Keep Up with Your Studies, Your Teeth, and Your Health

As a dentist, Boise is a unique city.

Our patients are Boise natives, newcomers, and college students from all over the world. We see all kinds of people at our practice and they have all types of dental needs. When it comes to college students, though, we see some pretty persistent trends.

College students tend to have more cavities than high school students, and also more than adults who don’t attend college.

College students, especially freshmen, find themselves with a newfound sense of freedom. If you’re in college, especially in your first year, you can probably relate. If you ever attended college, you probably remember that feeling too. It’s an amazing sensation.

Unfortunately, that newfound sense of freedom often brings along the desire to eat Oreos for breakfast, skip out on sleep, and have more than a couple alcoholic beverages. It’s tempting to live a different lifestyle once you’re away from home, but you can still have a great college experience and take care of yourself at the same time.


As you adjust to campus life, you have more access to junk food. It’s everywhere, from the student union building, to the dining hall, to vending machines in nearly every building on campus. Unhealthy snacks and sugary drinks are everywhere, and it’s easy to indulge.

Those junk foods and sugary drinks are bad for your teeth, but they have other adverse effects, too. They cause weight gain and can cause you to feel sluggish. They can even become addictive.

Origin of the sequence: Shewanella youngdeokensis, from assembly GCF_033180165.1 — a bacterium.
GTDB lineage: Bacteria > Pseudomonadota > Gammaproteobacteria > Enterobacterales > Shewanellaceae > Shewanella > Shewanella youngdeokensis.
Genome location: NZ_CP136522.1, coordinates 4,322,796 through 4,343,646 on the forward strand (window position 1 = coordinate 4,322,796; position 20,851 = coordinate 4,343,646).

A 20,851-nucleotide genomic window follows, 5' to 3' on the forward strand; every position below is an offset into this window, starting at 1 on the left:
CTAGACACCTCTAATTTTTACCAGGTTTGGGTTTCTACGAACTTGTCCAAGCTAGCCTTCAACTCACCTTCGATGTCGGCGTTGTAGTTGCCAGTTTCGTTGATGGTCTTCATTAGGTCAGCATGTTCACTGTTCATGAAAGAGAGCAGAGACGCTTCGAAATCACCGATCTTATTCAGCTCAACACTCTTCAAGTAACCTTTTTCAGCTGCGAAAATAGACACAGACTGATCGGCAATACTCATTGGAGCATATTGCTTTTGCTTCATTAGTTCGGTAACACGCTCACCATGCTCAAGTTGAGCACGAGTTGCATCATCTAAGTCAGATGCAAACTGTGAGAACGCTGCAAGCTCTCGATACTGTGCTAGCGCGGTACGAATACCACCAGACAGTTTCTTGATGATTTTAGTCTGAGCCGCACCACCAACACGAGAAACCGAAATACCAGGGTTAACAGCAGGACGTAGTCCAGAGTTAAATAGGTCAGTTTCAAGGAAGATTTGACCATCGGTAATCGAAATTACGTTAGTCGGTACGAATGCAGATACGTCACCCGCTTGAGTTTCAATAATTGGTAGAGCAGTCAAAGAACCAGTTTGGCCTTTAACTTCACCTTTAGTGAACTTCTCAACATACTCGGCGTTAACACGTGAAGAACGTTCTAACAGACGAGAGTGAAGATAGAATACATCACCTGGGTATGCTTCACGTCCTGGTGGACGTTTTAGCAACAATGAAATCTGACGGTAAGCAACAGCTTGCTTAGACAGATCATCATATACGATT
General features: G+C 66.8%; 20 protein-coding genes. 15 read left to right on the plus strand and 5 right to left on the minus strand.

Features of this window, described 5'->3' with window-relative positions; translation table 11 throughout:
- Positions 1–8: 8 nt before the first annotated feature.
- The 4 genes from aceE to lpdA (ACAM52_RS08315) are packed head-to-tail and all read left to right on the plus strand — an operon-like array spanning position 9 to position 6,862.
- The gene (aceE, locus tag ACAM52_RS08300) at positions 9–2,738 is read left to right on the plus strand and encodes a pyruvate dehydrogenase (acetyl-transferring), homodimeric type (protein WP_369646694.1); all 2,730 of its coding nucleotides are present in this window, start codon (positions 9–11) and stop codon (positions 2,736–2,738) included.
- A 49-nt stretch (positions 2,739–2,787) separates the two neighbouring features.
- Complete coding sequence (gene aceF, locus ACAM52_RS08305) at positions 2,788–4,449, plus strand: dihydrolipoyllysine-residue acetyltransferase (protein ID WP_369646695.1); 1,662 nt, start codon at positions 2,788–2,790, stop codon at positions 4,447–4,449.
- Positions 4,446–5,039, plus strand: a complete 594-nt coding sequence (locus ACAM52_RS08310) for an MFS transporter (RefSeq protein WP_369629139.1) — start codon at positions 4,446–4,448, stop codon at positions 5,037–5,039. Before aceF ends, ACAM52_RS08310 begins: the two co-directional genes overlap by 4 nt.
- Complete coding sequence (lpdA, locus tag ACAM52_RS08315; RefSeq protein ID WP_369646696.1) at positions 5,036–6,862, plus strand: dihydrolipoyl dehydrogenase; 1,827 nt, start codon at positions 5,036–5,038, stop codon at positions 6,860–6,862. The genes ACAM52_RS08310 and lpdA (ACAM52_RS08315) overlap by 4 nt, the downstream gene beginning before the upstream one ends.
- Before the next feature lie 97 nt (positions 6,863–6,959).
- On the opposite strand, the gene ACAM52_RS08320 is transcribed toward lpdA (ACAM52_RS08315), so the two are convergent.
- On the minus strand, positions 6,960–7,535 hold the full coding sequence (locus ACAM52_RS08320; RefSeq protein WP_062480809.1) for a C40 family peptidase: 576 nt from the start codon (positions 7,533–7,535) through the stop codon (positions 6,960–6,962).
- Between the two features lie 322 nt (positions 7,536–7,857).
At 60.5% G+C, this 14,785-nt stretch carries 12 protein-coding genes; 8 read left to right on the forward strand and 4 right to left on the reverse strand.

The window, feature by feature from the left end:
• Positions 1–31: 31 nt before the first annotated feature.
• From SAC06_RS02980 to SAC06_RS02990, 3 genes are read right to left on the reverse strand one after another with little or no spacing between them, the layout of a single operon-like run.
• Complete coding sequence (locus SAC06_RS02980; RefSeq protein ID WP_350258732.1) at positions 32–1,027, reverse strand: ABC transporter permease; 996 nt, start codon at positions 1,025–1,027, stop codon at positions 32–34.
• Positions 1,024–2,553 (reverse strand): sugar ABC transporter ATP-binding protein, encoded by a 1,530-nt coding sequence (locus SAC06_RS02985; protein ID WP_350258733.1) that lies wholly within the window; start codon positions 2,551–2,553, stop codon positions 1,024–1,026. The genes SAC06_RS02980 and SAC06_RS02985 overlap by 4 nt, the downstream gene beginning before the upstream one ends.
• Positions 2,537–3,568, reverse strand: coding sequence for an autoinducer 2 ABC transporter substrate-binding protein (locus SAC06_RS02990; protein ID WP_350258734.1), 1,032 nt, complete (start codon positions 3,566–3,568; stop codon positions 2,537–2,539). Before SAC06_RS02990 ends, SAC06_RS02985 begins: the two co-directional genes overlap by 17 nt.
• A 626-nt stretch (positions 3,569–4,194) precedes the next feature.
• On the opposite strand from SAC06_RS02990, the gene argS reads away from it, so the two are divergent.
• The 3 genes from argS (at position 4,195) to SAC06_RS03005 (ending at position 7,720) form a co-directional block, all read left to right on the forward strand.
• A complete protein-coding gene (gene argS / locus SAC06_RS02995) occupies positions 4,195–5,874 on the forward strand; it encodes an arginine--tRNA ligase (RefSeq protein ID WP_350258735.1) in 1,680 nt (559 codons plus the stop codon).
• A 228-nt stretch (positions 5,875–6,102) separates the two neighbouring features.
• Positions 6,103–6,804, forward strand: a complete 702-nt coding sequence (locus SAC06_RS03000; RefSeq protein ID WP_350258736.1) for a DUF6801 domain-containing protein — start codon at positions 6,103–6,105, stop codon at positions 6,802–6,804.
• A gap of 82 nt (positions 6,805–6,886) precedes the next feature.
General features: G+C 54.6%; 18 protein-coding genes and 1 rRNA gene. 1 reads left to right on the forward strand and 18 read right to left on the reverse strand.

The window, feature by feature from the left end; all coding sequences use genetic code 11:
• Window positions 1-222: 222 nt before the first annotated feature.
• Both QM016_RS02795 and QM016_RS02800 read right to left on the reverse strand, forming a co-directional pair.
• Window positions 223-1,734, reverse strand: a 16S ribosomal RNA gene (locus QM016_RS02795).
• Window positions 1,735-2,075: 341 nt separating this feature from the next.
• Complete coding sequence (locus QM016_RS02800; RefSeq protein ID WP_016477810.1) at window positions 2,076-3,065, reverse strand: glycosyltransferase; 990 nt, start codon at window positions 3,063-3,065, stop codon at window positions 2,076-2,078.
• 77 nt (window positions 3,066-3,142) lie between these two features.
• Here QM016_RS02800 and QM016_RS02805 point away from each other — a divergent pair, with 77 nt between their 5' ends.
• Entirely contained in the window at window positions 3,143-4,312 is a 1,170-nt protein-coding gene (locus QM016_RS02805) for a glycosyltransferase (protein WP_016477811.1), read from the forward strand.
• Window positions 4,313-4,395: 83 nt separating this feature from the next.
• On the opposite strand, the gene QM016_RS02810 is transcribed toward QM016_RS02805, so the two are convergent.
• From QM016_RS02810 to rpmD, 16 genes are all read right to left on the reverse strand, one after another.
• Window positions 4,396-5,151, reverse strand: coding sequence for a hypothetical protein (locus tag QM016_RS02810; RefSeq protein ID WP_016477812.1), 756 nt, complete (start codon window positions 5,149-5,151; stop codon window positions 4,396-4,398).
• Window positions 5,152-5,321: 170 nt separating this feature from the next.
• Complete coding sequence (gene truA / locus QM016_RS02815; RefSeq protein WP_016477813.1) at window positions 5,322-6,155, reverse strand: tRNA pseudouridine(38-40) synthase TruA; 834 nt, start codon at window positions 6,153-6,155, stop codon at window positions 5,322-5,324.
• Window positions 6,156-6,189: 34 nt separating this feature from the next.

Northwestern University reports 95% of college students fail to eat the recommended portion of fruits and vegetables per day, and 60% don’t get enough exercise to offset their new, unhealthy diet.

What do you eat and how much do you exercise?

If you answered “junk” and “not enough,” you’re definitely not alone. But your newfound freedom isn’t entirely to blame. Stress might be involved, too.

Kappa Omicron Nu’s undergraduate research committee collected some interesting research, as well:

“… one study that evaluated the cardiovascular health needs of college students found that nearly 60 percent of the students rated their stress levels as high or very high. The experience of stress is likely to be a regular occurrence in the lives of new college students, given the nature of the transition that they are making.”

Your nutritional needs change when you’re faced with stress, and it’s easy to turn to comfort food instead of pushing through and making healthier choices. Many of KON’s research subjects did just that.  

It’s up to you to push through the stress and the temptation and choose healthier options. You’ll feel better, you’ll gain less weight, and your teeth will be healthier, too. recommends filling half of your plate with vegetables at the dining hall, and then placing some fruit, grilled chicken, and hard-boiled eggs on it as well. They also recommend avoiding processed foods and opting for curry, veggie or tofu stir-fries, and made-to-order omelettes.

We all indulge once in awhile, so an occasional slice of pizza is okay. Just don’t eat it at every meal, even if it’s available to you.  


According to the University of Alabama, 60% of college student don’t get enough sleep. You’re likely one of them. It’s understandable, too– there’s so much to do and see in college, and you have to keep up with your grades while taking in all of those new experiences.